Finally, the four piece front style switchboards and power panels present additional problems in removing and installing trim plates. State of the art designs require that the side plates of the switchboard or power panel be removed any time a trim plate is removed or installed. Side plate removal is time consuming and reduces personnel safety because internal panelboard wiring is exposed when the side plates are removed.
Electrical enclosures also use a dead-front style wherein the dead front is constructed from a top, a bottom and two sidewalls. A dead-front electrical panelboard includes a central opening between sidewall flanges similar to the opening found in a four-piece front style panelboard. Trim plates are used to span the central opening formed between the flanges of a dead front power panel or switchboard. The dead front does not fully span the front opening of the body. Instead a hinged door with integral flanges is secured to the dead front. The combination door and dead-front are secured to the front of the electrical enclosure. The door flanges cover the space between the outer edge of the dead front and the outer edge of the electrical enclosure. The trim plates used in modern dead front style switchboards and power panels suffer from the preceding problems described for four-piece front style switchboards and panelboards.
It is therefore advantageous to design an electrical enclosure that includes trim plates providing a gap-free installation. It is also desirable to incorporate the preceding feature in a more rigid trim plate installation. Further, it is desirable to incorporate the preceding features in trim panel design that eliminates the need to grasp the trim panel when removing and installing the mounting fasteners. Additional benefits are provided by an electrical enclosure designed to allow individual trim panel removal without the need to remove other enclosure plates or panels. Further, it is desirable to provide a enclosure design that allows group removal of all trim panels. Additionally, it is desirable to design an electrical panelboard, in particular a switchboard or power panel, incorporating the preceding features. According to the present invention, an electrical enclosure including an enclosure body and a plurality of trim plates with a first flange having a first flange shape cooperatively engaging a second flange having a second flange shape providing a gap free installation attains the foregoing and other objects and advantages.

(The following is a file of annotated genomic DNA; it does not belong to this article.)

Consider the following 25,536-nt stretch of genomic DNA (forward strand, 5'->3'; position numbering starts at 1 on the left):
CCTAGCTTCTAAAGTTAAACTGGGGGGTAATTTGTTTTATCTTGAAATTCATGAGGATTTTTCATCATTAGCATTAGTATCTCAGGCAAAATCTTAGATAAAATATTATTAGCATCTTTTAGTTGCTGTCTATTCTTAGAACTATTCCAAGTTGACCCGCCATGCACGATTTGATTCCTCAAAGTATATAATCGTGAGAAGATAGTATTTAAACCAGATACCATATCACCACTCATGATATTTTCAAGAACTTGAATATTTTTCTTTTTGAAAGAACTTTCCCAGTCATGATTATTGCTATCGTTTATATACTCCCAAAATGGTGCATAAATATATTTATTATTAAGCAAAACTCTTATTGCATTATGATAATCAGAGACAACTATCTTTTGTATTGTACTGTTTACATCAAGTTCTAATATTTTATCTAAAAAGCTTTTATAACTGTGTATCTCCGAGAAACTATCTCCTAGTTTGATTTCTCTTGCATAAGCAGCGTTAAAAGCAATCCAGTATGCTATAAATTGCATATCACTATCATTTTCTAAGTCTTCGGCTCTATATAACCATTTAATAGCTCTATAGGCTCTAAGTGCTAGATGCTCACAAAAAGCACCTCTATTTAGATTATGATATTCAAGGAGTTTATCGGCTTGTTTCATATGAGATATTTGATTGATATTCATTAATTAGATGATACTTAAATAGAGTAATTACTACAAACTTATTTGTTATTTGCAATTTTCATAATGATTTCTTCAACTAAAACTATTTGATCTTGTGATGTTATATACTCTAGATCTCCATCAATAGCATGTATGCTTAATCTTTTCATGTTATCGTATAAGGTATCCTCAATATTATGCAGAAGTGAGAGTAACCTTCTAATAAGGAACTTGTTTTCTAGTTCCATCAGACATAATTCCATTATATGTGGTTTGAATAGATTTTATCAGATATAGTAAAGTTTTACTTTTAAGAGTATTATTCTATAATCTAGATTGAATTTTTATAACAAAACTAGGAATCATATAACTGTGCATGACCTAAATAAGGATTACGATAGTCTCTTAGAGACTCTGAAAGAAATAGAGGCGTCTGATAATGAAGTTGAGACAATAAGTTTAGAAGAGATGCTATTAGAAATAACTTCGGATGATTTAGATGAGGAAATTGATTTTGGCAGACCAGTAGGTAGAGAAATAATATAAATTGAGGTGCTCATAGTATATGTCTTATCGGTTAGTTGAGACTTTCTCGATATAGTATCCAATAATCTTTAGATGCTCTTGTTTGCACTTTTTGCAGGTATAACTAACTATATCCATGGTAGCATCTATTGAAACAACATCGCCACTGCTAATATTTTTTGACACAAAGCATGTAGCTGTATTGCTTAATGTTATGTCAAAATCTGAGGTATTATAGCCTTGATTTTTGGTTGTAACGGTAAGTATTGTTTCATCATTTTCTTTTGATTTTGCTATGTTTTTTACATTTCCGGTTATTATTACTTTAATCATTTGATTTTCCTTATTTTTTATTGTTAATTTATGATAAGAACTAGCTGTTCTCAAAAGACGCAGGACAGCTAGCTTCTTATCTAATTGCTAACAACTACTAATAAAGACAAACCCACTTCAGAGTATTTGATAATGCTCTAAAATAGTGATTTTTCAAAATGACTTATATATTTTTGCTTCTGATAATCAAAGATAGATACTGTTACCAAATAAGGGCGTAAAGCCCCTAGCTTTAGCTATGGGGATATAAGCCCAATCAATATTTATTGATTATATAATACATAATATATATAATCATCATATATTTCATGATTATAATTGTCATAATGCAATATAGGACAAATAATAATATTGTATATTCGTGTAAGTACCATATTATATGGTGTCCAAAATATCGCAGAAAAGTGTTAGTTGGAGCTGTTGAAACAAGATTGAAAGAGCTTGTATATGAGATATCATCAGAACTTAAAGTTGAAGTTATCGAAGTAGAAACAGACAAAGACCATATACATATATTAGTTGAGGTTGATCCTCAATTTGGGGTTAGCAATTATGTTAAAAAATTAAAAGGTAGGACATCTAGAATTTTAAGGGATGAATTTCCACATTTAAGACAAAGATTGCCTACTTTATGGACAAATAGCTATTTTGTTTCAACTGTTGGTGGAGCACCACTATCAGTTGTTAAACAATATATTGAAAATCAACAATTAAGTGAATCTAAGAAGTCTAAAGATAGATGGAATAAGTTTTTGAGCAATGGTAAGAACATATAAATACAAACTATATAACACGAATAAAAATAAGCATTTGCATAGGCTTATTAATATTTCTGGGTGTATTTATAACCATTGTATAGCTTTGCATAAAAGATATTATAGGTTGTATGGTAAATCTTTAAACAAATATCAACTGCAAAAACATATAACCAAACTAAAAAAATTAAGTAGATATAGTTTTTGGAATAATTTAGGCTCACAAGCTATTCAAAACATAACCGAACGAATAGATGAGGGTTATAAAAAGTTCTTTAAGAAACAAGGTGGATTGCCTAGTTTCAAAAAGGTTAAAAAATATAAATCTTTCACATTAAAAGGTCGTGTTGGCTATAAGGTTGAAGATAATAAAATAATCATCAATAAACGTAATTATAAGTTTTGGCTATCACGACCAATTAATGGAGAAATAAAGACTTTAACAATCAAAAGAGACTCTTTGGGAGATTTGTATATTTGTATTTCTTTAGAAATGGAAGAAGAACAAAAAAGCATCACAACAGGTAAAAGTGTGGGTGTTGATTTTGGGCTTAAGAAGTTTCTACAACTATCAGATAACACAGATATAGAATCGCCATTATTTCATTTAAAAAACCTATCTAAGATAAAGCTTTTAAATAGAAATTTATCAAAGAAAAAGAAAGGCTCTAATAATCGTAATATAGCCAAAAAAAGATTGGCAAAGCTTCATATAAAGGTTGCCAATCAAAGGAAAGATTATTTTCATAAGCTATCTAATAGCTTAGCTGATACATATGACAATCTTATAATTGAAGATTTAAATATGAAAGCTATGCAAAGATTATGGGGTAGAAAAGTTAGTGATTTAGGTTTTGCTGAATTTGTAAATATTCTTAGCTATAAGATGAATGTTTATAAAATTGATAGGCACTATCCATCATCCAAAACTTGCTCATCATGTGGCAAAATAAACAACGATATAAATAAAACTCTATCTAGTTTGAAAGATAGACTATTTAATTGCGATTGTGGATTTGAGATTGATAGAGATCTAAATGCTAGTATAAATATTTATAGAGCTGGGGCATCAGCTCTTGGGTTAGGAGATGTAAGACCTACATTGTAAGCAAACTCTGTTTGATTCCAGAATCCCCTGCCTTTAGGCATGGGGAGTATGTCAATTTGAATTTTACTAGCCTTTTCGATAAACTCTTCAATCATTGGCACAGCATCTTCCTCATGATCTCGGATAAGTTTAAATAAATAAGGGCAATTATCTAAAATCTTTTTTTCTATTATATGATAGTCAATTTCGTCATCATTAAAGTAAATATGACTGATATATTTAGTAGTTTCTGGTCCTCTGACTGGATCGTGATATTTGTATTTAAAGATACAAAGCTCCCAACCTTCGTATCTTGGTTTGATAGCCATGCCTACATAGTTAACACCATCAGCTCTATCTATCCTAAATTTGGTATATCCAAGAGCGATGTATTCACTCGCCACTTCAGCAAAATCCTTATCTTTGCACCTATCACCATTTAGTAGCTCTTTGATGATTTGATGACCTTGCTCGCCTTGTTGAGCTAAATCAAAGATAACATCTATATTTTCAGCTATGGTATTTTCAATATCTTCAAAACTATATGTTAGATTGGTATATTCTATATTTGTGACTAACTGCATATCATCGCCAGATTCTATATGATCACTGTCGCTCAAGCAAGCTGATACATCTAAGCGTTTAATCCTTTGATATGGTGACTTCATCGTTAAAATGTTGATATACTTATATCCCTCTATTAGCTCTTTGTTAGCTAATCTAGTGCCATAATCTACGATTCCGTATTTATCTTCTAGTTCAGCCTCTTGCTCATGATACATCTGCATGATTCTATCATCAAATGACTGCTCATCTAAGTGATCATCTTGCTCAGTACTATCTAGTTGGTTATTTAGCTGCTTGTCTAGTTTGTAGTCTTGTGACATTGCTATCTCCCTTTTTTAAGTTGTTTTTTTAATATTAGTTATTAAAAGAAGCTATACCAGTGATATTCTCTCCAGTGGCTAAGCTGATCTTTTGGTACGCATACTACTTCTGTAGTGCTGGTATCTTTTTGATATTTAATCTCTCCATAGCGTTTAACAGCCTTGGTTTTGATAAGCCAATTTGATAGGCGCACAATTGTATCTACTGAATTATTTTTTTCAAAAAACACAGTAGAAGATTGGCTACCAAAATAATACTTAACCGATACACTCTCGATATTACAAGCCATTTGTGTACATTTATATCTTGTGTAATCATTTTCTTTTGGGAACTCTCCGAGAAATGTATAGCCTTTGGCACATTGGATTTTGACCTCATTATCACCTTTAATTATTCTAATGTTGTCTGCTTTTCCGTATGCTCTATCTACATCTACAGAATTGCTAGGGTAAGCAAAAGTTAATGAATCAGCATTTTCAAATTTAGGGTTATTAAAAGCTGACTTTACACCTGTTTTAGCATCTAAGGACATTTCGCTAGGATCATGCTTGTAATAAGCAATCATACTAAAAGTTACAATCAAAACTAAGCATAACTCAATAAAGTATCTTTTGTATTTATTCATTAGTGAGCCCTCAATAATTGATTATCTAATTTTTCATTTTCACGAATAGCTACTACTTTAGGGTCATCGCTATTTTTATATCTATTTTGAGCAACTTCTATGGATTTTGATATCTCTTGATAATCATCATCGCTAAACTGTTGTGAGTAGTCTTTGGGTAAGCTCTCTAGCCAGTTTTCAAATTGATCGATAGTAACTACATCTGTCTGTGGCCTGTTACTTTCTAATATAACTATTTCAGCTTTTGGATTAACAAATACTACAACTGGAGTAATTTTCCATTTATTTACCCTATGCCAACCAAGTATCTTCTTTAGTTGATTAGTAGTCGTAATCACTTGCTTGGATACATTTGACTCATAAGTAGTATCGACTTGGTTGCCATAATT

Additionally, a method of gap-free trim plate installation requiring no external restraint during installation is provided. The method uses the interlocking trim panel flanges to restrain the trim panel while the trim panel mounting fasteners are installed.
Additional objects, advantages and novel features of the invention will be set forth in part in the description which follows, and in part will become apparent to those skilled in the art upon examination of the following or may be learned by practice of the invention. The objects and advantages of the invention may be realized and attained by means of instrumentalities and combinations particularly pointed out in the appended claims.
FIG. 1 is an isometric view of an electrical enclosure according to a first embodiment of the invention;
FIG. 2 is an isometric view of a breaker cover of FIG. 1;
FIG. 3 is a side view of the breaker cover of FIG. 2;
FIG. 4 is a side view of the top label plate of FIG. 1;
FIG. 5 is a side view of installed trim plates;
FIG. 6 is an isometric view of the cover assembly of FIG. 1;
FIG. 7 is a bottom view of the cover assembly of FIG. 6;
FIG. 8 is an isometric view of a second embodiment of the invention used with dead-front style electrical enclosures; and
FIG. 9 is a side view of the embodiment of FIG. 8.
Referring to FIG. 1, a preferred embodiment of an electrical enclosure 10 in the form of a power panel or switchboard is shown. The enclosure body 20 houses electrical distribution components (not shown) such as circuit breakers, switches, transient voltage suppressors, metering, instrumentation and the like. The electrical distribution components are connected to the power busses 42 that are also housed within the enclosure 10.